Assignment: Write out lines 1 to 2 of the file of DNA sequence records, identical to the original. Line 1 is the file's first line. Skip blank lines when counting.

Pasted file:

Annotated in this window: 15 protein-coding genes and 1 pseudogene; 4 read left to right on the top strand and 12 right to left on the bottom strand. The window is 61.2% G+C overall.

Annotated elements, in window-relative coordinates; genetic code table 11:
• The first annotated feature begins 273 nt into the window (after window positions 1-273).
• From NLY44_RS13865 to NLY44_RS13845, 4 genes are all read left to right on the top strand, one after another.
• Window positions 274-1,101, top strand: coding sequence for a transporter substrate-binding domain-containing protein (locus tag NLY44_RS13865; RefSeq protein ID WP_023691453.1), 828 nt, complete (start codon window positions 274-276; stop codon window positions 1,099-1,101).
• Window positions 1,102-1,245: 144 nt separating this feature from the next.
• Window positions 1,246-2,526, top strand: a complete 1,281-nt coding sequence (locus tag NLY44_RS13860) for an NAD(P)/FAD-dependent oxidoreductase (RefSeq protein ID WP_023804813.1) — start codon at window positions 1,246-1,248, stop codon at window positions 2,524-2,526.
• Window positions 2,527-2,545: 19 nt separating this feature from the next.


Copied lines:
Annotated in this window: 15 protein-coding genes and 1 pseudogene; 4 read left to right on the top strand and 12 right to left on the bottom strand. The window is 61.2% G+C overall.

Annotated elements, in window-relative coordinates; genetic code table 11: